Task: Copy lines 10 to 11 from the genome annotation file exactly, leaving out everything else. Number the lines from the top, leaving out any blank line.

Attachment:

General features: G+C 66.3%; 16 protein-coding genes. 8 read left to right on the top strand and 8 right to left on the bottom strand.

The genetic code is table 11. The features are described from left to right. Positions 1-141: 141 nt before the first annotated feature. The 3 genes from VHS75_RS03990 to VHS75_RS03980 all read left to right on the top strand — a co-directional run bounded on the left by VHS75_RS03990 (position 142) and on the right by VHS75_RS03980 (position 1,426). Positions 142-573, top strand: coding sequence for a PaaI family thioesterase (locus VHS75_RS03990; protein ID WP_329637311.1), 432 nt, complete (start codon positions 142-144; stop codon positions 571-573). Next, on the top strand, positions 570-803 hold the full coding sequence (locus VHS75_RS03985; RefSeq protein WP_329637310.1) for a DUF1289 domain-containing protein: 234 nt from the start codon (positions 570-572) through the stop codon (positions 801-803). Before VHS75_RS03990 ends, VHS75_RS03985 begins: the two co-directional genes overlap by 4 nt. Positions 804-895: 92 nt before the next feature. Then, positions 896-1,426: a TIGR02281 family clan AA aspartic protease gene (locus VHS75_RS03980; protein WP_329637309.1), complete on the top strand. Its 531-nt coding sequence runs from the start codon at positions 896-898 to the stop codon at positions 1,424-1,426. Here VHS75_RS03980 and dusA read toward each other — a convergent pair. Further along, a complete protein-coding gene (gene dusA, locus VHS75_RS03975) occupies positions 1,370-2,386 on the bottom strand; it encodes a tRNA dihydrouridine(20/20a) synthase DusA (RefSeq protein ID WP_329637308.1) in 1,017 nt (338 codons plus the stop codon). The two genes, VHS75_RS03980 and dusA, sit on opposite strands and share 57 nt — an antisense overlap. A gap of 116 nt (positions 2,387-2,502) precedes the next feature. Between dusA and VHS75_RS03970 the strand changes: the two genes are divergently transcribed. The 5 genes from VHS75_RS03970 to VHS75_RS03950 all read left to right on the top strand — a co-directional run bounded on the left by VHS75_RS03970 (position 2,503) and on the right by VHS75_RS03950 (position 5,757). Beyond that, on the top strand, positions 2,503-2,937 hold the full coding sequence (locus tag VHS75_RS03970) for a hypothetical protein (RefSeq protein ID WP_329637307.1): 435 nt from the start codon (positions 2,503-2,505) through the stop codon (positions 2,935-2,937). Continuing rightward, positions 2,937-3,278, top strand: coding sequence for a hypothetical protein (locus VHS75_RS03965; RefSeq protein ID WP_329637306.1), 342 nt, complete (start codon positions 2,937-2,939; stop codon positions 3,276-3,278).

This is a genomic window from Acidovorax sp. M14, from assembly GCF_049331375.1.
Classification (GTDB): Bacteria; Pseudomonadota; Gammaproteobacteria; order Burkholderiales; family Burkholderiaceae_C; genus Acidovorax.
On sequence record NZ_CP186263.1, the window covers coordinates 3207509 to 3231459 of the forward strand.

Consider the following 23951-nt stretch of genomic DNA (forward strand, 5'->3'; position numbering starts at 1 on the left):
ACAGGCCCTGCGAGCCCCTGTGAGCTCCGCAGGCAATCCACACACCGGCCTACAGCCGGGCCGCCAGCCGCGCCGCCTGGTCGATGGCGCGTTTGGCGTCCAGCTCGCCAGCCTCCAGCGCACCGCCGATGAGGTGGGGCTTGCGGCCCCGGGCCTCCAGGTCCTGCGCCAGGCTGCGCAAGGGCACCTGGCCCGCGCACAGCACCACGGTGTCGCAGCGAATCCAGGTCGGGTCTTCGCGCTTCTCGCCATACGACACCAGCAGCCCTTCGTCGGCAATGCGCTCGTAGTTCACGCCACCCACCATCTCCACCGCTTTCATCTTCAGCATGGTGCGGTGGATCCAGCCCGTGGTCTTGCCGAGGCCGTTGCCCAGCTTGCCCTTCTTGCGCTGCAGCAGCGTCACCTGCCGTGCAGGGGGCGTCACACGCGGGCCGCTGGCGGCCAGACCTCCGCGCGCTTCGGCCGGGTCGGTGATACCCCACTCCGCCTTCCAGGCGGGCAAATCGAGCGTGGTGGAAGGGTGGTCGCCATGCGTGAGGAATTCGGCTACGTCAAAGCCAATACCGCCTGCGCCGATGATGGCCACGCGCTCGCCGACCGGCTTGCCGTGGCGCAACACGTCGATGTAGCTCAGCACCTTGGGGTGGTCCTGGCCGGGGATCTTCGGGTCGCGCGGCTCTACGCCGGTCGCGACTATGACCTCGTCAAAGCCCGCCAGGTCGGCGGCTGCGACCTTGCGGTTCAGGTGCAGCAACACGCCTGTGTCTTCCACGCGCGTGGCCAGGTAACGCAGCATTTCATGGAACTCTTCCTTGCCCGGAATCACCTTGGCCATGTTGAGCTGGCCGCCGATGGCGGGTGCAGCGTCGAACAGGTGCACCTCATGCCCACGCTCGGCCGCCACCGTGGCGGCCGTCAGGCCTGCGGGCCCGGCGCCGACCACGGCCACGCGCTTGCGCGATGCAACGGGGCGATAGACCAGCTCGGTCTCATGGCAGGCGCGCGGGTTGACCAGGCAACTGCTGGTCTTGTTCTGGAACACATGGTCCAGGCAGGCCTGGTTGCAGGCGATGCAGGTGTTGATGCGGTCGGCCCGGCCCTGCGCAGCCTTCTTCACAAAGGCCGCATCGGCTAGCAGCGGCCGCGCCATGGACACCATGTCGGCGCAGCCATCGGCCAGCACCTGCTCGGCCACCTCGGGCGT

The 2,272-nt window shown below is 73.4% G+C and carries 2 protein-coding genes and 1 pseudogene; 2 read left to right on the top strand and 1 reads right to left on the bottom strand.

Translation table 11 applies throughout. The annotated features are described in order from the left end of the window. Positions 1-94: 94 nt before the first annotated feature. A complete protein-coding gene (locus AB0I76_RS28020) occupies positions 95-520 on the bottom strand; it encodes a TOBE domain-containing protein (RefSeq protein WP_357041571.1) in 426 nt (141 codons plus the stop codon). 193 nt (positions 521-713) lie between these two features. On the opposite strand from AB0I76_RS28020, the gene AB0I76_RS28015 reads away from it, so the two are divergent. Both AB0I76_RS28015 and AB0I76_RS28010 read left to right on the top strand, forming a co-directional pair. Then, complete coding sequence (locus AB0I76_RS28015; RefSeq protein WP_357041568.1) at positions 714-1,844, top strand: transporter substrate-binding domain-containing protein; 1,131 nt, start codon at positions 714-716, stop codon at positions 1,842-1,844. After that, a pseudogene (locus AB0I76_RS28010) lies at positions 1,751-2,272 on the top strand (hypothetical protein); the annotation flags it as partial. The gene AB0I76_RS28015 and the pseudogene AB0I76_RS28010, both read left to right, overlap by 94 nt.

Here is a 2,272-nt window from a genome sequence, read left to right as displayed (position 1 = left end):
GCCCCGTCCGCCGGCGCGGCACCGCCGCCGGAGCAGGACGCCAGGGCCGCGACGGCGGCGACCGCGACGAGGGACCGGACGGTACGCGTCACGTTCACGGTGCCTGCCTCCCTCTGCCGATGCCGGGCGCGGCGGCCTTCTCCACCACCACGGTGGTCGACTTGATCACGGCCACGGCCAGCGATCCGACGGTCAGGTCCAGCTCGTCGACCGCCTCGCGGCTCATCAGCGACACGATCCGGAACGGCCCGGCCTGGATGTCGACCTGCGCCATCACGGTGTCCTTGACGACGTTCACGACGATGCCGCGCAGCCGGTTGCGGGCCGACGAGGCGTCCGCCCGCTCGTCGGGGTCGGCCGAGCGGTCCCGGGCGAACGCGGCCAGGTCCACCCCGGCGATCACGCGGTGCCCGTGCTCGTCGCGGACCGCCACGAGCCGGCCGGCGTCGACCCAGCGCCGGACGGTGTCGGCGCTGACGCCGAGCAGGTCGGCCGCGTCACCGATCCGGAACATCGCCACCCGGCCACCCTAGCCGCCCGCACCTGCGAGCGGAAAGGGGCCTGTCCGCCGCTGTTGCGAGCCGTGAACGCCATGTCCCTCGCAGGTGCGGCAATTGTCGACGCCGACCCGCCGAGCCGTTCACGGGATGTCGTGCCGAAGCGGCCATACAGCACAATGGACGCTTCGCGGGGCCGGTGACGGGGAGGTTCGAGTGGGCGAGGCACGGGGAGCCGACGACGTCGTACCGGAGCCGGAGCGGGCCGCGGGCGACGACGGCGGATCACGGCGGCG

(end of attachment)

Here is a 2,272-nt window from a genome sequence, read left to right as displayed (position 1 = left end):
GCCCCGTCCGCCGGCGCGGCACCGCCGCCGGAGCAGGACGCCAGGGCCGCGACGGCGGCGACCGCGACGAGGGACCGGACGGTACGCGTCACGTTCACGGTGCCTGCCTCCCTCTGCCGATGCCGGGCGCGGCGGCCTTCTCCACCACCACGGTGGTCGACTTGATCACGGCCACGGCCAGCGATCCGACGGTCAGGTCCAGCTCGTCGACCGCCTCGCGGCTCATCAGCGACACGATCCGGAACGGCCCGGCCTGGATGTCGACCTGCGCCATCACGGTGTCCTTGACGACGTTCACGACGATGCCGCGCAGCCGGTTGCGGGCCGACGAGGCGTCCGCCCGCTCGTCGGGGTCGGCCGAGCGGTCCCGGGCGAACGCGGCCAGGTCCACCCCGGCGATCACGCGGTGCCCGTGCTCGTCGCGGACCGCCACGAGCCGGCCGGCGTCGACCCAGCGCCGGACGGTGTCGGCGCTGACGCCGAGCAGGTCGGCCGCGTCACCGATCCGGAACATCGCCACCCGGCCACCCTAGCCGCCCGCACCTGCGAGCGGAAAGGGGCCTGTCCGCCGCTGTTGCGAGCCGTGAACGCCATGTCCCTCGCAGGTGCGGCAATTGTCGACGCCGACCCGCCGAGCCGTTCACGGGATGTCGTGCCGAAGCGGCCATACAGCACAATGGACGCTTCGCGGGGCCGGTGACGGGGAGGTTCGAGTGGGCGAGGCACGGGGAGCCGACGACGTCGTACCGGAGCCGGAGCGGGCCGCGGGCGACGACGGCGGATCACGGCGGCG